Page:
Italian anti-mafia prosecutors have ordered the seizure in Switzerland of fake US Treasury bonds with a face value of $US6 trillion ($A5.6 trillion) - or over a third of US national debt.
The bonds were found hidden in false compartments in three safety deposit boxes transferred in 2007 from Hong Kong to Zurich and eight arrests have also been made in Italy as part of the investigation, prosecutors said.
Investigators said members of a criminal network had tried to use the bonds in emerging markets or give them to banks in exchange for money.
The operation was "the biggest for this type of investigation", Giovanni Colangelo, the head of the prosecutor's office in the city of Potenza in southern Italy which is leading the investigation, told reporters on Friday.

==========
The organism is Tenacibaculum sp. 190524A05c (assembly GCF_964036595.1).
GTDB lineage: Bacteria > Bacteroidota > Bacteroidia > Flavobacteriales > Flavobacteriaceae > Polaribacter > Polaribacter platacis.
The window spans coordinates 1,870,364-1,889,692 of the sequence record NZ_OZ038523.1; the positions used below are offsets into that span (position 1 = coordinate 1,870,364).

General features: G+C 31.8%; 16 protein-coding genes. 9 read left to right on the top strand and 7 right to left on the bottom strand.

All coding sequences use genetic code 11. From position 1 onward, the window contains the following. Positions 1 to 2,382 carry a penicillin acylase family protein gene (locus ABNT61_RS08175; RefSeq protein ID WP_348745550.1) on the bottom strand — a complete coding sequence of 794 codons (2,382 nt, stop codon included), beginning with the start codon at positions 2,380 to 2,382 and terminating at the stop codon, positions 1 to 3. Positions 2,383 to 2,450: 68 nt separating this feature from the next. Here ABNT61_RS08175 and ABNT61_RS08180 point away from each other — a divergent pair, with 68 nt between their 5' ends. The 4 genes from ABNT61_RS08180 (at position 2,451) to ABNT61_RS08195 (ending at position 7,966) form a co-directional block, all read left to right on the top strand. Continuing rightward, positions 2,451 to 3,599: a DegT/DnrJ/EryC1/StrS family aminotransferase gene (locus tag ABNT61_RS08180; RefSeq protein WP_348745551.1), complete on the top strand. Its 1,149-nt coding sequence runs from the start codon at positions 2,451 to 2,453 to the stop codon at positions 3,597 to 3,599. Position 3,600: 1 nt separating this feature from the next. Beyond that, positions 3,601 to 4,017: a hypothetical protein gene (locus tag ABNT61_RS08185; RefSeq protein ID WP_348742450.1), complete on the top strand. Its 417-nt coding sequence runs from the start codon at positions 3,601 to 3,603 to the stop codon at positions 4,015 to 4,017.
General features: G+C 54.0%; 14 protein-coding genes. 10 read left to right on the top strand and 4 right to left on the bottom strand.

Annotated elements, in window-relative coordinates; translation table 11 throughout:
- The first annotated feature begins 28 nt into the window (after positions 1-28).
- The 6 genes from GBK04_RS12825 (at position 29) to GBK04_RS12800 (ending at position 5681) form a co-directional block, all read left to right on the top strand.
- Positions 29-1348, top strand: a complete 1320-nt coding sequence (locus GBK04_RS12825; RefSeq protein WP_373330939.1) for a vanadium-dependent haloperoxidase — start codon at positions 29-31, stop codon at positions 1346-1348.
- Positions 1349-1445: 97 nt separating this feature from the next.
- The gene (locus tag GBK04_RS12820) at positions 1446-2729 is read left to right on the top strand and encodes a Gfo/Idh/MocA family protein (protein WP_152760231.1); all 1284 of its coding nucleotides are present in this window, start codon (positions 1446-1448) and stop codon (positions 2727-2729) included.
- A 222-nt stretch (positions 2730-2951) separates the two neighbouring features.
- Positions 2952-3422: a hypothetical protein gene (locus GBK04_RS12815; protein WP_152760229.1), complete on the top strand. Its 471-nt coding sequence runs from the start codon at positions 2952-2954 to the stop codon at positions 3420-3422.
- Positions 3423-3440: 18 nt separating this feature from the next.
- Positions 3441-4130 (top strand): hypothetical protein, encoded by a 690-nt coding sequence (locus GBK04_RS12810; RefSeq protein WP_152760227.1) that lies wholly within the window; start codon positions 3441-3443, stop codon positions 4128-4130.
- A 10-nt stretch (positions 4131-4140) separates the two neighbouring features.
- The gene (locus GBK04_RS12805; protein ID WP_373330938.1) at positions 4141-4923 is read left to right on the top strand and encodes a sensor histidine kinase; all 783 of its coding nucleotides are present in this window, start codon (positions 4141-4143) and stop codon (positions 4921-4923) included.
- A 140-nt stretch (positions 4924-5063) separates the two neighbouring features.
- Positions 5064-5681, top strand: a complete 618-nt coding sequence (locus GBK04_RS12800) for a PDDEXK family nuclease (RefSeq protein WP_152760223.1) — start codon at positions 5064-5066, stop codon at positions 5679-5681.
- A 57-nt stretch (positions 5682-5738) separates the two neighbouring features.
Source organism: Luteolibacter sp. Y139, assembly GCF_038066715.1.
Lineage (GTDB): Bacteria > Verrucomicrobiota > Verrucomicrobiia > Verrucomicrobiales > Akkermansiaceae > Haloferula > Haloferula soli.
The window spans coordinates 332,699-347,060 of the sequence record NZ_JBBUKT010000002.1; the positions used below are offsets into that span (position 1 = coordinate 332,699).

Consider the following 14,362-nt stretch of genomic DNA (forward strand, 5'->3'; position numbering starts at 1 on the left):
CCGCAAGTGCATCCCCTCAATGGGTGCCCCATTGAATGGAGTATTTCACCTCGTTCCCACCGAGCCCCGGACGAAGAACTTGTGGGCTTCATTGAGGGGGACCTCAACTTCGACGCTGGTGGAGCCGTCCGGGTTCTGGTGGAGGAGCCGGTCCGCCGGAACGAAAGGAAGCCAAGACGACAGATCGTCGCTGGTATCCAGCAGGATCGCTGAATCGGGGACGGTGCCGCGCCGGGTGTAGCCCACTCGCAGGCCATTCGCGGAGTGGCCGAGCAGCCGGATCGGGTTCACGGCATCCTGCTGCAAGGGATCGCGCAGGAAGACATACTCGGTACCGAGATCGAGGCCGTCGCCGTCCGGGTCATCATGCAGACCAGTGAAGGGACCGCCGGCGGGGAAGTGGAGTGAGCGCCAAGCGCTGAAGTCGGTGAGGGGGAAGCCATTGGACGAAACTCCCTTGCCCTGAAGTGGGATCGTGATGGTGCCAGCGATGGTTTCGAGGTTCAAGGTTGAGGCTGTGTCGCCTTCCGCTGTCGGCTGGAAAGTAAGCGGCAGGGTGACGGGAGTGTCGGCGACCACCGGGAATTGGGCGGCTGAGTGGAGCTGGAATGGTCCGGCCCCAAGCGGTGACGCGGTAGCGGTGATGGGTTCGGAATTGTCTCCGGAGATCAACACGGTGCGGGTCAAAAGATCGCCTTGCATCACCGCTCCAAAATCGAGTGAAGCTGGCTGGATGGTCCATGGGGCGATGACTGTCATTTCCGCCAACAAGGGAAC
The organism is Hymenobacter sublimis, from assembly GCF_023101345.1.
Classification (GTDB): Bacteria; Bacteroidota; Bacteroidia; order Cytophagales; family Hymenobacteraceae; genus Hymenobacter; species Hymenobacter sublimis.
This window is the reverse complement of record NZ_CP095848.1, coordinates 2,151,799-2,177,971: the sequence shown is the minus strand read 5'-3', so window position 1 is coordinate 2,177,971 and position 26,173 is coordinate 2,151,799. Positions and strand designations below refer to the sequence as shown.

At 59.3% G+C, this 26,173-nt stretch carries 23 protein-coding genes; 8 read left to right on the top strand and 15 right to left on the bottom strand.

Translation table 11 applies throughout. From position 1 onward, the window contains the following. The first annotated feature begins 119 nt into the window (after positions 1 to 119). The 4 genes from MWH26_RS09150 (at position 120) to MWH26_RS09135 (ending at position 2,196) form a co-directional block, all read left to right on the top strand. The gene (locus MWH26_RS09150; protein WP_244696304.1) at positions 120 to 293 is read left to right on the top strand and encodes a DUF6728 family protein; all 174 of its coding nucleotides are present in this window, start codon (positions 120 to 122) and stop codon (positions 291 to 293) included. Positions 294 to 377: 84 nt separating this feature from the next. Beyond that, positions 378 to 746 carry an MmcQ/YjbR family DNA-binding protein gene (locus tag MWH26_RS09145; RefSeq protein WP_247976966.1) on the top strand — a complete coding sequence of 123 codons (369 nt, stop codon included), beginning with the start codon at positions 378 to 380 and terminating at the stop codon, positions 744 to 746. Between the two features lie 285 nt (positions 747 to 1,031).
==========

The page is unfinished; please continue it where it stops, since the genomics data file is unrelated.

"Everything began with an investigation into mafia clans in the Vulture-Melfese area" in the southern Basilicata region, Colangelo said.
The investigation has allowed detectives to uncover "an international network with people implicated in numerous countries".
"The counterfeiting of bonds, the transfer of the deposit boxes from Hong Kong to Switzerland, the global travel (of the suspects) had an enormous cost and we think that the interests are at a high level," he said.
The seizure on Friday was by no means the first of fake US bonds by Italian authorities but by far the one with the highest face value.
In September 2009, Italian police seized $US116 billion in phoney bonds and arrested two Filipino nationals carrying them at Milan's airport.
In June of the same year police arrested two Japanese nationals on the Italian-Swiss border carrying bonds with a face value of $US134 billion.